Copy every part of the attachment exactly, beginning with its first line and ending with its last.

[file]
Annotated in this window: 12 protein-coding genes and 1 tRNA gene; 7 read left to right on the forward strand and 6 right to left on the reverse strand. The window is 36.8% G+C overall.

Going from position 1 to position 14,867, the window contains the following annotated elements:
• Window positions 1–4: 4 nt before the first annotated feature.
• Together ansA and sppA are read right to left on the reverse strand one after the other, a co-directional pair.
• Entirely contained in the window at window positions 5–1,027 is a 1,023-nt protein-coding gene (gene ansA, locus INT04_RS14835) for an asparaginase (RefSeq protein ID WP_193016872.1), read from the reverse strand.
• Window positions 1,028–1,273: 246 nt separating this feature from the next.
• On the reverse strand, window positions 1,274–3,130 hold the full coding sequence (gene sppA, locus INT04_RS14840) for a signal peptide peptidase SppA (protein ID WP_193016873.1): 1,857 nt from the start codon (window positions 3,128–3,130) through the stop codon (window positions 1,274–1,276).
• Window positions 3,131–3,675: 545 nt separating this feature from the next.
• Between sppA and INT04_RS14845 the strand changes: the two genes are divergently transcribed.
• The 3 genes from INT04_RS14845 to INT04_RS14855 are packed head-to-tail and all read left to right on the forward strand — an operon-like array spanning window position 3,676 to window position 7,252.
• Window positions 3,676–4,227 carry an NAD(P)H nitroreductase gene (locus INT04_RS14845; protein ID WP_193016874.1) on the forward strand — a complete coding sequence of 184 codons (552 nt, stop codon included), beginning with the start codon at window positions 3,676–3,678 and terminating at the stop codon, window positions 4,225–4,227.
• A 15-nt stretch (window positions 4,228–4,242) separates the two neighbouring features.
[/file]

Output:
Annotated in this window: 12 protein-coding genes and 1 tRNA gene; 7 read left to right on the forward strand and 6 right to left on the reverse strand. The window is 36.8% G+C overall.

Going from position 1 to position 14,867, the window contains the following annotated elements:
• Window positions 1–4: 4 nt before the first annotated feature.
• Together ansA and sppA are read right to left on the reverse strand one after the other, a co-directional pair.
• Entirely contained in the window at window positions 5–1,027 is a 1,023-nt protein-coding gene (gene ansA, locus INT04_RS14835) for an asparaginase (RefSeq protein ID WP_193016872.1), read from the reverse strand.
• Window positions 1,028–1,273: 246 nt separating this feature from the next.
• On the reverse strand, window positions 1,274–3,130 hold the full coding sequence (gene sppA, locus INT04_RS14840) for a signal peptide peptidase SppA (protein ID WP_193016873.1): 1,857 nt from the start codon (window positions 3,128–3,130) through the stop codon (window positions 1,274–1,276).
• Window positions 3,131–3,675: 545 nt separating this feature from the next.
• Between sppA and INT04_RS14845 the strand changes: the two genes are divergently transcribed.
• The 3 genes from INT04_RS14845 to INT04_RS14855 are packed head-to-tail and all read left to right on the forward strand — an operon-like array spanning window position 3,676 to window position 7,252.
• Window positions 3,676–4,227 carry an NAD(P)H nitroreductase gene (locus INT04_RS14845; protein ID WP_193016874.1) on the forward strand — a complete coding sequence of 184 codons (552 nt, stop codon included), beginning with the start codon at window positions 3,676–3,678 and terminating at the stop codon, window positions 4,225–4,227.
• A 15-nt stretch (window positions 4,228–4,242) separates the two neighbouring features.